Three days later, from his cell, he saw his sister's soul leaving the earth and ascending to heaven in the form of a shining white dove.[6] Benedict had her body brought to his monastery, where he had it laid in the tomb which he had prepared for himself.[6]

The Anglo-Saxon bishop and scholar Aldhelm recounts the story in both the De Laude Virginitatis, written for the nuns at Barking, and in the shorter Carmen de virginitate.


Hour of death of Saint Scholastica, altarpiece in the Basilica of Kleinmariazell

What is known of Scholastica derives from the Dialogues of Gregory the Great. Early calendars and place names in the area around Monte Cassino support the historical accuracy of St. Gregory the Great's account of her life.[7] Gregory names as his sources four of Benedict's contemporaries. A contemporary, Caesarius of Arles, wrote the Regula virginum (Rule for Virgins), a rule drawn up for virgins living in community, for a community which was headed by his sister, Caesaria.[8]


Scholastica is the patron saint of Benedictine nuns, education, and convulsive children, and is invoked against storms and rain. Her feast is celebrated on 10 February.[4] Saint Scholastica's Day bears special importance in the Benedictine monastic calendar.[9]

In iconography, Scholastica is represented in a Benedictine habit, often as an abbess, and holding the Rule of Saint Benedict, with a crucifix or an ascending dove.[10]

Scholastica was selected as the main motif for a high-value commemorative coin: the Austria €50 'The Christian Religious Orders', issued 13 March 2002. On the obverse (head) side of the coin Scholastica is depicted alongside Benedict.

Scholastica is honored on the calendars of the Church of England[11] and the Episcopal Church[12] on 10 February. The calendar of the Diocese of Aachen has an additional feast of the translation of Scholastica's relics on 6 February, the Premonstratensians commemorate her on 9 February.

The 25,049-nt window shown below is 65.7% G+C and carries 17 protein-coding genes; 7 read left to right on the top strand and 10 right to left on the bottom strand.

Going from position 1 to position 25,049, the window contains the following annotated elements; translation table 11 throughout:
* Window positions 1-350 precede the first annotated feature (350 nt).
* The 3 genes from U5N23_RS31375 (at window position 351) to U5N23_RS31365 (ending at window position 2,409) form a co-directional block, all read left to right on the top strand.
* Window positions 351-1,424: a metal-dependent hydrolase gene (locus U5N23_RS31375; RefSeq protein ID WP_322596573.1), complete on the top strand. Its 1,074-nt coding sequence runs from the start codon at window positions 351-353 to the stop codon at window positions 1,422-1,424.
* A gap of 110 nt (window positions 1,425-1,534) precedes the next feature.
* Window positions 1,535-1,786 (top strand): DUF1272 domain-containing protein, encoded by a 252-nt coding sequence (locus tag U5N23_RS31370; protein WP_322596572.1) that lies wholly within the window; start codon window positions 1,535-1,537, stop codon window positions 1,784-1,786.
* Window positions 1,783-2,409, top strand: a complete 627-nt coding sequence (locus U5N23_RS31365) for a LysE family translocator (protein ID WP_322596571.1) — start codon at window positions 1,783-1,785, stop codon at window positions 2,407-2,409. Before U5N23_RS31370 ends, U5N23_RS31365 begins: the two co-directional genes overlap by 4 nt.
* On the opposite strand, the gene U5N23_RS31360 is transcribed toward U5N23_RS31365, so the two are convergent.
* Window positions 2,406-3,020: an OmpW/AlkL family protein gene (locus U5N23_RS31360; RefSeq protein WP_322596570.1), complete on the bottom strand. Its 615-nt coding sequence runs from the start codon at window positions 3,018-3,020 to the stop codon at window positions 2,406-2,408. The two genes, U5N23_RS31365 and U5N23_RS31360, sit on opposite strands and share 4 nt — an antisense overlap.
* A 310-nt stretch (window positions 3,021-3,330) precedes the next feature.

See also[edit]


  1. ^ February 23 / February 10. https://www.holytrinityorthodox.com/htc/orthodox-calendar/
  2. ^ "Patron Saints Index: Saint Scholastica". Saints.sqpn.com. Archived from the original on 7 February 2012. Retrieved 20 May 2012.
  3. ^ a b c "St. Scholastica - Traditional twin of St. Benedict". www.indiana.edu. Retrieved 12 February 2020.
  4. ^ a b Mazar, Peter (2000). School Year, Church Year. LiturgyTrainingPublications. ISBN 978-1-56854-240-9.
  5. ^ Mary Richard Boo OSB and Joan M. Braun OSB, Emerging from the Shadows: St. Scholastica, in Medieval Women Monastics, (Miriam Schmitt OSB and Linda Kulzer OSB, eds) The Liturgical Press, Collegeville, 1996 ISBN 9780814622926
  6. ^ a b c d e "Saint Scholastica, Virgin and Religious Founder. OSB". www.osb.org. Retrieved 12 February 2020.
  7. ^ Beau, A., Le Culte et les reliques de Saint Benoît et de Sainte Scholastique, Abadia de Montserrat/University of Virginia, (1979) ISBN 9788472023666
  8. ^ Shahan, Thomas. "St. Caesarius of Arles." The Catholic Encyclopedia Vol. 3. New York: Robert Appleton Company, 1908. 10 February 2018
  9. ^ Webber, Donald (2008). Silence and Peace. Lulu. p. 63. ISBN 978-0-615-20507-6.
  10. ^ Lexikon der christlichen Ikonographie, (Kirschbaum and Bandmann, eds.),8.315-16
  11. ^ "The Calendar". The Church of England. Retrieved 27 March 2021.
  12. ^ "Scholastica of Nursia, Monastic, 543". The Episcopal Church. Retrieved 21 July 2022.

External links[edit]